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Friday, September 05, 2008

Arreau to St. Lary

From Screen Captures

We woke up to sunny skies, and proceeded down the road towards Col de
Peyresourde (1569). The Col was marked on my Michelin map as a double chevron, supposedly well above 8%, but the reality was that the road was straight and didn't feel very steep at all, with nice tail wind helping us push all the way to the top. The only real challenge was a deliberately set brush fire that generated a ton of smoke which forced us to sprint through it. The summit had a cafe where a couple of British cyclists were sitting down, having passed us unloaded. Being friendly, we sat down with them and ordered lunch and had a good chat.

The two of them had done the full Raid tour the year before, and hence could give me information about the surrounding areas. My GPS-set route had us going South from Bagneres-de-Luchon into Spain, but my companions still did not want to brave the hospitality industry in Spain. It turned out that the road I was trying to ride around, D125 had wide bike lanes, so we didn't have to route around it. I also spotted a white road (as described in Raising the Bar). This wasn't on the official Raid tour, but since we couldn't give a rat's ass about that anyway, and the OCD guide gave it good reviews, we decided to go for it and ignore the rest of my carefully routed GPS routes.

The descent from Col de Peyresourde turned out to be just as fast as all the previous Cols, and we arrived in Bagneres-de-Luchon delighted to find a tailwind waiting for us. We quickly rode the flat 18km to Marignac, and turned off onto D44 towards St. Beat. The warm day had left Roberto already with empty water bottles, so he filled up at a cafe in St. Beat despite the owner's unhappiness at not making money off the transaction. The climb up Col de Mente(1349m) felt quite a bit tougher than Col de Peyresourde, ranging above 8% most of the time, but fortunately the sky chose to cloud up at that moment, which made the climb relatively cool.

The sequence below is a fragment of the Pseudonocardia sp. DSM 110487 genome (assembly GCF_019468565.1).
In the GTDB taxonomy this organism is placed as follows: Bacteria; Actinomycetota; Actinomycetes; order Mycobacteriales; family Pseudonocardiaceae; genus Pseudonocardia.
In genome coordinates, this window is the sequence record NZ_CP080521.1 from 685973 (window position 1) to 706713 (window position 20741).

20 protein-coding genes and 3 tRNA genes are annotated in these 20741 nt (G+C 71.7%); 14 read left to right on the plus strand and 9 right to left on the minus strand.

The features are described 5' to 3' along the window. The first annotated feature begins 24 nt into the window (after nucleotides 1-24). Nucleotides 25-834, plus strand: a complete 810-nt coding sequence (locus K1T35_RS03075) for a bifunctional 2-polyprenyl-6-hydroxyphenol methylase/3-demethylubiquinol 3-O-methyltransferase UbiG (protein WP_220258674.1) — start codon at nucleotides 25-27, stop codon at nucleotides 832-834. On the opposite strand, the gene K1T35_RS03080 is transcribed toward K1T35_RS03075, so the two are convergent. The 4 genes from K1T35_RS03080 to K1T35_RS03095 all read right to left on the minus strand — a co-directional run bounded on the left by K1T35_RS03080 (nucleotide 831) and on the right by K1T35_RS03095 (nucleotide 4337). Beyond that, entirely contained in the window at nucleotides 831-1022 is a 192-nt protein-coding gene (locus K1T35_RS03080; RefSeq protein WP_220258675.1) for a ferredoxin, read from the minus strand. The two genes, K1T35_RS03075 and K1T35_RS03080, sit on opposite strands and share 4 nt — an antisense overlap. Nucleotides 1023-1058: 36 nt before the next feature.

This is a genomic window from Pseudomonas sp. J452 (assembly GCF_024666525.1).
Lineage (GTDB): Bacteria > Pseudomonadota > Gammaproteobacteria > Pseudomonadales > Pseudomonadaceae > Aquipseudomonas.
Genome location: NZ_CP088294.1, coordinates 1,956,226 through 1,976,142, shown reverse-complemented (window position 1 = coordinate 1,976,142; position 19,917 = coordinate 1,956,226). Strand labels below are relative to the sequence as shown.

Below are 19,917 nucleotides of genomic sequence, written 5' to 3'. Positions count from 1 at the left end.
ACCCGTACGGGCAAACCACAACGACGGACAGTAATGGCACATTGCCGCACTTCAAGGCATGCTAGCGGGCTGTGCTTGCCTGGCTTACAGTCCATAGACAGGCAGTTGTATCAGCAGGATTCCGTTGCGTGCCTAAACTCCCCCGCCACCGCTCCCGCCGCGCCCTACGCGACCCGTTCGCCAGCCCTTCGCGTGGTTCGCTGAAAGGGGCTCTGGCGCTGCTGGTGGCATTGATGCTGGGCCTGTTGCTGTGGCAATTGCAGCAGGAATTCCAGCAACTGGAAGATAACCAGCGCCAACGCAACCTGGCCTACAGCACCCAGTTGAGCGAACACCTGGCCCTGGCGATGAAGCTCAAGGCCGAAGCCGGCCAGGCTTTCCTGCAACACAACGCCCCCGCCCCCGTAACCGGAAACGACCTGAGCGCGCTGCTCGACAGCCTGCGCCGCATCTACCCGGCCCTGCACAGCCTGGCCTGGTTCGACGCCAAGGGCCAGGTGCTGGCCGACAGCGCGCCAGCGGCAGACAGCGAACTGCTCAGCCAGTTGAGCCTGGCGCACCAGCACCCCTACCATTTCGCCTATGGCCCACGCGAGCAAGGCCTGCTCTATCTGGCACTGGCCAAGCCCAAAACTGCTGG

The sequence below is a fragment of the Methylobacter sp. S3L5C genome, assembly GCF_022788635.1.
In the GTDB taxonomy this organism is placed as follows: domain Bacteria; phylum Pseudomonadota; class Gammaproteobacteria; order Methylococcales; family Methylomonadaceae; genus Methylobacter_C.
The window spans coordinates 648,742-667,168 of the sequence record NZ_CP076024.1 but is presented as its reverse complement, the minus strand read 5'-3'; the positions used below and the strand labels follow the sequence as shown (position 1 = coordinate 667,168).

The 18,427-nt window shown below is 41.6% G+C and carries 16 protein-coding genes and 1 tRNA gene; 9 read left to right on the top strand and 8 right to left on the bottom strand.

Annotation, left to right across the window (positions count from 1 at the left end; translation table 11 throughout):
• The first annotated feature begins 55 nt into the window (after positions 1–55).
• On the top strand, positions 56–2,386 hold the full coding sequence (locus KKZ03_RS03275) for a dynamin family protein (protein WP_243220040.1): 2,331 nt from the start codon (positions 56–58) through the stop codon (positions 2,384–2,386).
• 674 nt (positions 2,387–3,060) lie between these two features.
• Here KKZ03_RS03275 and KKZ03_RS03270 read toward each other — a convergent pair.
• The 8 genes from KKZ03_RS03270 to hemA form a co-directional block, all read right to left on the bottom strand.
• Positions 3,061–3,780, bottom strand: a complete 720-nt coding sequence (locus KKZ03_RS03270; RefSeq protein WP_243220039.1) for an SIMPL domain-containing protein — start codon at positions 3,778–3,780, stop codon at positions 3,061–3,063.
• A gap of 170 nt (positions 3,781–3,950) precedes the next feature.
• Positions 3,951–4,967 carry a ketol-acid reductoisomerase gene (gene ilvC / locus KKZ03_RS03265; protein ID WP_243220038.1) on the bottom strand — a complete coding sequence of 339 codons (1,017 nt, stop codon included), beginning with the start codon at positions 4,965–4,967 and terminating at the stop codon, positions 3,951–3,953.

At the top, I put on a jacket, arm and leg warmers and ate my apple. When everyone had showed up, we first looked at the lodging available right at the top of the Col --- it turned out that while they had rooms, they had no food, so we began the descent towards Col de Portet d'Aspet (1069). All through the descent we tried to find lodging but had no luck because I had stupidly thought that France's area code was 43, rather than 33, so every phone number at every B&B returned a busy signal.

Well, we thus had no choice but to climb the Col, riding past the memorial for Fabio Casartelli. By the time we arrived at the top, Mike was out of water, I was nearly out as well, and Roberto was still climbing. So Mike dumped his saddlebag, filled up bottles at the fountain, and went down to get Roberto. On the climb, I noticed an advertisement for a Logis de France hotel in St. Lary, so I knew we could find something if we kept going. Riding down to St. Lary, we followed the signs to a very nice hotel. This was doubly surprising because the advertisements had announced that it was not just a hotel, but also a bar and a tobacco shop. We ordered the demi-pension, and got a nice suite much better than the 65 Euro charge would have implied. The waitress was also quite pretty, so Roberto went back to the hotel room to get his camera so he could take pictures with her.

Of all the days we had while riding, this felt the most like a day in the alps: 84.5km, 2204m climb.

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